Are you a small or medium sized business that employs women? Are you aware that the issue of pregnancy and maternity discrimination has recently been in the spotlight? Well, you need to be aware of the rules – so you do not break the law.
Research by the Equalities and Human Rights Commission (EHRC), on behalf of the Government, and Citizens Advice have both highlighted issues and with pressure groups such as Pregnant Then Screwed adding their weight to the argument, the Government is committed to investigating the problem.
Research carried out by the EHRC among 3,000 women found that three quarters of working mothers said they had been affected by pregnancy and maternity discrimination.
It found that one in five mothers said they experienced harassment or negative comments related to pregnancy or flexible working from their employer or colleagues. Many were kept in the dark about promotion opportunities, denied training or even threatened with dismissal.
Earlier this year, Citizens Advice said the number of women seeking its advice after experiencing a cut in hours, being put on a zero-hours contract or being forced out of their job after becoming pregnant had risen by nearly 60 per cent in the past year.
In the year to June, 3,307 women turned to Citizens Advice for help with maternity discrimination issues, up from 2,099 in the previous year.
The law is clear and whilst an employer can sometimes make an employee redundant if they are on maternity leave, the rules are strict. For example, for a woman to be made redundant because she is on maternity leave or pregnant, then the dismissal is discriminatory and is unlawful under the Equality Act 2010.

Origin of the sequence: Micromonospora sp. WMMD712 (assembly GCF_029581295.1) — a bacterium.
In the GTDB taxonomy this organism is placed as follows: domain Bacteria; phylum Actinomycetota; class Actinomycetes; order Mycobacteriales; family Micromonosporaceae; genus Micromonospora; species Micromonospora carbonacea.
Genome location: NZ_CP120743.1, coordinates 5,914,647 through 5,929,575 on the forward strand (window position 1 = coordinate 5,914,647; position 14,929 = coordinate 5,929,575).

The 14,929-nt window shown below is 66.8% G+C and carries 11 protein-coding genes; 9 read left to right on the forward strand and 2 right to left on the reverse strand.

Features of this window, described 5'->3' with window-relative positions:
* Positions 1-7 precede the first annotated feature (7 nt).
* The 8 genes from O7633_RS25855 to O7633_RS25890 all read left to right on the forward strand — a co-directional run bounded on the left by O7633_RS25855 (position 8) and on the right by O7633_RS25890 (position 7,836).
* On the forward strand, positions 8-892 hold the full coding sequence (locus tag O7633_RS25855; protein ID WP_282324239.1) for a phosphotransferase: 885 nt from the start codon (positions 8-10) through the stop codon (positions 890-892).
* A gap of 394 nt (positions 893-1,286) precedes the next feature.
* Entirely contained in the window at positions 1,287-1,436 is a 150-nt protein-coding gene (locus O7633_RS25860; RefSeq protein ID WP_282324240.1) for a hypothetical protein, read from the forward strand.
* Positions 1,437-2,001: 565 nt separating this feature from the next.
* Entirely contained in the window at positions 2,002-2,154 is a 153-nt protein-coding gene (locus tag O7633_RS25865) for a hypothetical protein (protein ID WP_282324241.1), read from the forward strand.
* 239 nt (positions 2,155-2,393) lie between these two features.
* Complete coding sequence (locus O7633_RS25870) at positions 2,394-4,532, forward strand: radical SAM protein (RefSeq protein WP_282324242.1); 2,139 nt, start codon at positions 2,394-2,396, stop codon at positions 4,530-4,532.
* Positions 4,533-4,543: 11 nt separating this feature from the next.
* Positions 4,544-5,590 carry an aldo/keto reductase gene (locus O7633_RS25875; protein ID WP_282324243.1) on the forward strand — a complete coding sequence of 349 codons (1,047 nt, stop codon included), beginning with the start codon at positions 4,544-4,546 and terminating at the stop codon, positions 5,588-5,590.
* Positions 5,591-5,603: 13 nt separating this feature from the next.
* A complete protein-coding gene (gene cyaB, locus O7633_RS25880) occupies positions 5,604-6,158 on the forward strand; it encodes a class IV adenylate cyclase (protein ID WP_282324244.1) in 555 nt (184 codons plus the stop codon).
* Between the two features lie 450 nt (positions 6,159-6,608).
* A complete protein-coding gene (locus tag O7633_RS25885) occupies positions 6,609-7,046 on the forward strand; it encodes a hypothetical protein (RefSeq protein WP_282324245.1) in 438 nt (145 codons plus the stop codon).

Joeli Brearley, founder of Pregnant Then Screwed, said the rise in the number of women experiencing maternity discrimination is very worrying but not at all surprising.
She said: “The narrative put forward by business about pregnancy and maternity is negative; mothers are considered to be an expensive and unproductive burden.
“However, research shows a very different picture – mothers tend to be efficient, valuable and dedicated members of the team.
“We need to find new ways to challenge this negative narrative, whilst simultaneously empowering women to challenge discriminatory behaviour.”
Redundancy is not just affecting women who are pregnant or on maternity leave. Recent downturns in the economy have hit female-dominated sectors such as retail, hospitality and administration as well as the more male-dominated traditional sectors such as construction and manufacturing.
But there is Government concern that women are being unfairly targeted for redundancy.
So SMEs, where women can make up a larger percentage of the workforce, you need to be aware of the issues. Ignorance is not an excuse and employers should be knowledgeable about employment law and when something is unlawful.